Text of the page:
This is the thirteenth part of a series of articles about technical analysis from a new course we're developing. If you are new to charting, these articles will give you the “big picture” behind the charts on our site. If you are an “old hand”, these articles will help ensure you haven't “strayed too far” from the basics. Enjoy!
(Click here to see the entire series.)
One of the most common reversal patterns is the Head and Shoulders pattern.
This pattern forms in an uptrend and its completion marks a trend reversal. The pattern contains three successive peaks with the middle peak (head) being the highest and the two outside peaks (shoulders) being lower. The reaction lows of each peak can be connected to form a line of support called a neckline. The top reversal pattern is completed when price breaks below the neckline.
While it is preferable that the left and right shoulders be symmetrical, it is not an absolute requirement. They can be different widths as well as different heights.
It's important to realize that up until the point where prices move back below the level of the left shoulder, things look like a normal, ongoing uptrend. It is only when the left shoulder's price level is violated that the bulls become fearful and the bears start to smell blood. The right shoulder forms as the bulls try to reestablish the uptrend and then fail - usually because many of the more skittish investors will take profits at that point.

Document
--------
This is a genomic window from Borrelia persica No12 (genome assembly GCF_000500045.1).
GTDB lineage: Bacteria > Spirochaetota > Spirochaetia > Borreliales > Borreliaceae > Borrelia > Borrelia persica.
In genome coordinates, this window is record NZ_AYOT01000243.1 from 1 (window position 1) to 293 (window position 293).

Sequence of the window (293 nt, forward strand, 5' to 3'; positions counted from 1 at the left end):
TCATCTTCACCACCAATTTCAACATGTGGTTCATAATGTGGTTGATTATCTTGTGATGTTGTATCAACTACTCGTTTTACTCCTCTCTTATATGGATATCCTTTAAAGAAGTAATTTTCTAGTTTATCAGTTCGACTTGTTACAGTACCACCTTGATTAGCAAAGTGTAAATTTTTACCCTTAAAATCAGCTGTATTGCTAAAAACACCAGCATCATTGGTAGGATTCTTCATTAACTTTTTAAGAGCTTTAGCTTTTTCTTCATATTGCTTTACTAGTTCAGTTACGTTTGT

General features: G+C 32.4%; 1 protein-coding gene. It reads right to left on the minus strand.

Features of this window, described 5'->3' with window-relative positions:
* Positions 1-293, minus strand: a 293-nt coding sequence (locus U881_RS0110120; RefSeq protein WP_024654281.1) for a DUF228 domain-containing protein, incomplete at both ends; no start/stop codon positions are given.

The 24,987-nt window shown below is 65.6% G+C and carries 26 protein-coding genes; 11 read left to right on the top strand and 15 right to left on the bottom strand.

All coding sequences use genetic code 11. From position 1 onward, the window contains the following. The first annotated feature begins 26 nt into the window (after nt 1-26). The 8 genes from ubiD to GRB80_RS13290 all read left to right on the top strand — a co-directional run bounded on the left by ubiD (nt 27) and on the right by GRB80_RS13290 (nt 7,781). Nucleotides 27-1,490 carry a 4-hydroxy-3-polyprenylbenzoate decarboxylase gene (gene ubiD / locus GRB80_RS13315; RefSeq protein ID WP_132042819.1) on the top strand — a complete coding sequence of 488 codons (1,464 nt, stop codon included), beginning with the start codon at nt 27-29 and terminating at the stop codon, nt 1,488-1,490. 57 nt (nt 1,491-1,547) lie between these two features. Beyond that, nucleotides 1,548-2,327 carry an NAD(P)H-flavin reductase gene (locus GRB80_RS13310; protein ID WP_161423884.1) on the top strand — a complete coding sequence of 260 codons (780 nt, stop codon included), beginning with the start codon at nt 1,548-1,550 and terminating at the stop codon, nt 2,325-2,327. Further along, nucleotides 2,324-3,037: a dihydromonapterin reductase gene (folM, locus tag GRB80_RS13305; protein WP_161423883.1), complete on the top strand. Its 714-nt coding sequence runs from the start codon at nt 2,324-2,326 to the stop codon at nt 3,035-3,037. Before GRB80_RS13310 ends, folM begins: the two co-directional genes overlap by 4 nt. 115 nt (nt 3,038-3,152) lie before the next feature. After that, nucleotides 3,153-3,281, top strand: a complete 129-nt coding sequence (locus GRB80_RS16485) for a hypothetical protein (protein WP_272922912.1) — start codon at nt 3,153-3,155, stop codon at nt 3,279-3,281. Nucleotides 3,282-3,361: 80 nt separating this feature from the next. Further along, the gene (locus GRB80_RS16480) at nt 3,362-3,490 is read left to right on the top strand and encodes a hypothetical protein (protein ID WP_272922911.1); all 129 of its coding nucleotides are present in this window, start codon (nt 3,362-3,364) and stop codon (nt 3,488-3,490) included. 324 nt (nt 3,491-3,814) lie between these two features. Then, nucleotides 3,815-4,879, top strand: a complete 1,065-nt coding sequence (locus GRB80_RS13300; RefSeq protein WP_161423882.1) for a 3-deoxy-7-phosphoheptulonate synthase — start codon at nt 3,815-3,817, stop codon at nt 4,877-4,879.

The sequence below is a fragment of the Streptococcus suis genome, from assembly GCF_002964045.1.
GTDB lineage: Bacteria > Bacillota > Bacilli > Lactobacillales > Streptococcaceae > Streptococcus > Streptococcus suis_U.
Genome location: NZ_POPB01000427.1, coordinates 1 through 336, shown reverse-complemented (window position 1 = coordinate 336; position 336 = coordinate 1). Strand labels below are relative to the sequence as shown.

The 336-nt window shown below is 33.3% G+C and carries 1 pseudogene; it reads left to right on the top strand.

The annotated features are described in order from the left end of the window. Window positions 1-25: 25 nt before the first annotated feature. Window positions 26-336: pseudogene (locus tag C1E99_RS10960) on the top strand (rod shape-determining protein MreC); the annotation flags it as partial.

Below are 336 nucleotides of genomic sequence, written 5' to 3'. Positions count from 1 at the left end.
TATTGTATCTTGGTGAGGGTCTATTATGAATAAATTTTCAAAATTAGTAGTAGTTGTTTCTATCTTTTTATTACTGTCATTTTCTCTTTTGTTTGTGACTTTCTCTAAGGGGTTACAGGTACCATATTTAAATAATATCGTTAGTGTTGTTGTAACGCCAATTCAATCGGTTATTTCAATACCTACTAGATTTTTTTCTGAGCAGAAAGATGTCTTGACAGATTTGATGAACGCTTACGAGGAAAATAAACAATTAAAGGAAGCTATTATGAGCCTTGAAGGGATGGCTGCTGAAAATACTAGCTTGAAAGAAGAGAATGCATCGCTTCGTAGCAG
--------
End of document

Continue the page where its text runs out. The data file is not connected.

As the Head and Shoulders top reversal pattern unfolds, volume plays an important role in confirmation. Buying volume (volume on up days) will slowly translate into selling volume (volume on down days) as the pattern develops. This is seen when volume that previously expanded on rallies begins to expand on declines and contract on rallies.
The Head and Shoulders bottom reversal pattern is just the reverse of the top reversal pattern with volume acting as a confirmation.
As with the Head and Shoulders top reversal pattern, volume action is helpful in confirming the trend reversal. Volume that was previously expanding on declines begins to expand on rallies and contract on declines as the trend reversal develops.
Traders begin noticing lighter selling volume on the declines and heavier buying volume on the rallies. This kind of price and volume action is quickly noticed by the market which results in additional buying volume supporting the trend reversal.
A couple of other comments about this pattern:
Many of the technical analysis books out there will go on to talk about several other kinds of reversal patterns - the rounding bottom, the V-reversal, double tops, triple bottoms, and others. (We have many of them cataloged in our ChartSchool area.) Here's a trade secret - most of those are just variations of the Head and Shoulders reversal pattern that didn't form “perfectly” for some reason. For example, the Triple Top is a Head and Shoulders pattern where the head didn't go above the left shoulder.
The key point here is this - don't worry about what type of reversal is occurring. Knowing that it's a Triple Top instead of a Head & Shoulders won't make you more money. Focus on the fact that the chart is telling you that the fear/greed ratio is changing and react accordingly.
Next time, we'll look at the question “How much is too much?”